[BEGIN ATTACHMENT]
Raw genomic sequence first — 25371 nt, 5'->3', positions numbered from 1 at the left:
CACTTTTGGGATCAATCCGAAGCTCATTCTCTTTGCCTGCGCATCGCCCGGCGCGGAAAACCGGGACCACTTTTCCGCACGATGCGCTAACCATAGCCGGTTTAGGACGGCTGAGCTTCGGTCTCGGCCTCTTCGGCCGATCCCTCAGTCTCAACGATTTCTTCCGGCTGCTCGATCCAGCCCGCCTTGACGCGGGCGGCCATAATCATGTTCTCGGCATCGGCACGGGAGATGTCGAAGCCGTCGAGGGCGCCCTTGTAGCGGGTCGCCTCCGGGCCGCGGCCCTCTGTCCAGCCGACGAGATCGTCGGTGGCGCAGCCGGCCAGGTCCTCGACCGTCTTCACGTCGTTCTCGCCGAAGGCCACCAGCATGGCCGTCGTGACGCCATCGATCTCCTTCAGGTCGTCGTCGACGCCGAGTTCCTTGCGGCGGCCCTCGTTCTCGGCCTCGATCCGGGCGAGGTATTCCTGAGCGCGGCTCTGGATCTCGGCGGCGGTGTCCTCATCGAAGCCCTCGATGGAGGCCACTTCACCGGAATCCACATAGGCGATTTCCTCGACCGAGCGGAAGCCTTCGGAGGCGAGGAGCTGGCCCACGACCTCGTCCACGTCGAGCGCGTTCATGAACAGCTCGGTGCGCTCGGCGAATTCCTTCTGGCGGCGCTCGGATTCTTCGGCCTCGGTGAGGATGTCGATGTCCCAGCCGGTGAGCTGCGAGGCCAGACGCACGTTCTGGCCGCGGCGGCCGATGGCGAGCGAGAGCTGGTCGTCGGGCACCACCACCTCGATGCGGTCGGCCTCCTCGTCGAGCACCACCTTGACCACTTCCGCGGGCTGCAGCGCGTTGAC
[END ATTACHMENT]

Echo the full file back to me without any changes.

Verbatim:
Raw genomic sequence first — 25371 nt, 5'->3', positions numbered from 1 at the left:
CACTTTTGGGATCAATCCGAAGCTCATTCTCTTTGCCTGCGCATCGCCCGGCGCGGAAAACCGGGACCACTTTTCCGCACGATGCGCTAACCATAGCCGGTTTAGGACGGCTGAGCTTCGGTCTCGGCCTCTTCGGCCGATCCCTCAGTCTCAACGATTTCTTCCGGCTGCTCGATCCAGCCCGCCTTGACGCGGGCGGCCATAATCATGTTCTCGGCATCGGCACGGGAGATGTCGAAGCCGTCGAGGGCGCCCTTGTAGCGGGTCGCCTCCGGGCCGCGGCCCTCTGTCCAGCCGACGAGATCGTCGGTGGCGCAGCCGGCCAGGTCCTCGACCGTCTTCACGTCGTTCTCGCCGAAGGCCACCAGCATGGCCGTCGTGACGCCATCGATCTCCTTCAGGTCGTCGTCGACGCCGAGTTCCTTGCGGCGGCCCTCGTTCTCGGCCTCGATCCGGGCGAGGTATTCCTGAGCGCGGCTCTGGATCTCGGCGGCGGTGTCCTCATCGAAGCCCTCGATGGAGGCCACTTCACCGGAATCCACATAGGCGATTTCCTCGACCGAGCGGAAGCCTTCGGAGGCGAGGAGCTGGCCCACGACCTCGTCCACGTCGAGCGCGTTCATGAACAGCTCGGTGCGCTCGGCGAATTCCTTCTGGCGGCGCTCGGATTCTTCGGCCTCGGTGAGGATGTCGATGTCCCAGCCGGTGAGCTGCGAGGCCAGACGCACGTTCTGGCCGCGGCGGCCGATGGCGAGCGAGAGCTGGTCGTCGGGCACCACCACCTCGATGCGGTCGGCCTCCTCGTCGAGCACCACCTTGACCACTTCCGCGGGCTGCAGCGCGTTGAC